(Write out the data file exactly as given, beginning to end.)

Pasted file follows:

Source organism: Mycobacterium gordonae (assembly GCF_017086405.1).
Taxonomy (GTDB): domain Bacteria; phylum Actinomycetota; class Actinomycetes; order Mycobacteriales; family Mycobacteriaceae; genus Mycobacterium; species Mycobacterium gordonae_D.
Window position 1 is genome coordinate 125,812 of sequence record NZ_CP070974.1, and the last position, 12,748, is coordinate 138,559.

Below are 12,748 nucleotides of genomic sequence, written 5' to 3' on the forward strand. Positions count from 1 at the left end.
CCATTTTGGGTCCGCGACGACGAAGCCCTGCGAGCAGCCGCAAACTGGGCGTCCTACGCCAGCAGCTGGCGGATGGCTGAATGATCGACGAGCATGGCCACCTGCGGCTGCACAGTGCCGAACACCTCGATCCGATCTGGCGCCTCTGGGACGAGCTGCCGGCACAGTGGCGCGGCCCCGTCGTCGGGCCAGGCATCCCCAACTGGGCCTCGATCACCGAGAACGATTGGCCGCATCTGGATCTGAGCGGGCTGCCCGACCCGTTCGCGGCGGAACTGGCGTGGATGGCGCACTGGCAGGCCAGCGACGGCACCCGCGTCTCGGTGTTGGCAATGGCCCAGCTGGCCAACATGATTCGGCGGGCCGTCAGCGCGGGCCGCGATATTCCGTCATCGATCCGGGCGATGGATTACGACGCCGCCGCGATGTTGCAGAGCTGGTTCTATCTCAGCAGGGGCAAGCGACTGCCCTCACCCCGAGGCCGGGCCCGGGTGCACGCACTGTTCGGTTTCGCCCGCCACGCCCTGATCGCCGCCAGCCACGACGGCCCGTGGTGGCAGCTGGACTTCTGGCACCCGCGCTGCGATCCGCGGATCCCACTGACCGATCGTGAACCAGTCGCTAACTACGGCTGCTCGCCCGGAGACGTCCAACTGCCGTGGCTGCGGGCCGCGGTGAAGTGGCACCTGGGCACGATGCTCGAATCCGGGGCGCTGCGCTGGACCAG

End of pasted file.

Source organism: Mycobacterium gordonae (assembly GCF_017086405.1).
Taxonomy (GTDB): domain Bacteria; phylum Actinomycetota; class Actinomycetes; order Mycobacteriales; family Mycobacteriaceae; genus Mycobacterium; species Mycobacterium gordonae_D.
Window position 1 is genome coordinate 125,812 of sequence record NZ_CP070974.1, and the last position, 12,748, is coordinate 138,559.

Below are 12,748 nucleotides of genomic sequence, written 5' to 3' on the forward strand. Positions count from 1 at the left end.
CCATTTTGGGTCCGCGACGACGAAGCCCTGCGAGCAGCCGCAAACTGGGCGTCCTACGCCAGCAGCTGGCGGATGGCTGAATGATCGACGAGCATGGCCACCTGCGGCTGCACAGTGCCGAACACCTCGATCCGATCTGGCGCCTCTGGGACGAGCTGCCGGCACAGTGGCGCGGCCCCGTCGTCGGGCCAGGCATCCCCAACTGGGCCTCGATCACCGAGAACGATTGGCCGCATCTGGATCTGAGCGGGCTGCCCGACCCGTTCGCGGCGGAACTGGCGTGGATGGCGCACTGGCAGGCCAGCGACGGCACCCGCGTCTCGGTGTTGGCAATGGCCCAGCTGGCCAACATGATTCGGCGGGCCGTCAGCGCGGGCCGCGATATTCCGTCATCGATCCGGGCGATGGATTACGACGCCGCCGCGATGTTGCAGAGCTGGTTCTATCTCAGCAGGGGCAAGCGACTGCCCTCACCCCGAGGCCGGGCCCGGGTGCACGCACTGTTCGGTTTCGCCCGCCACGCCCTGATCGCCGCCAGCCACGACGGCCCGTGGTGGCAGCTGGACTTCTGGCACCCGCGCTGCGATCCGCGGATCCCACTGACCGATCGTGAACCAGTCGCTAACTACGGCTGCTCGCCCGGAGACGTCCAACTGCCGTGGCTGCGGGCCGCGGTGAAGTGGCACCTGGGCACGATGCTCGAATCCGGGGCGCTGCGCTGGACCAG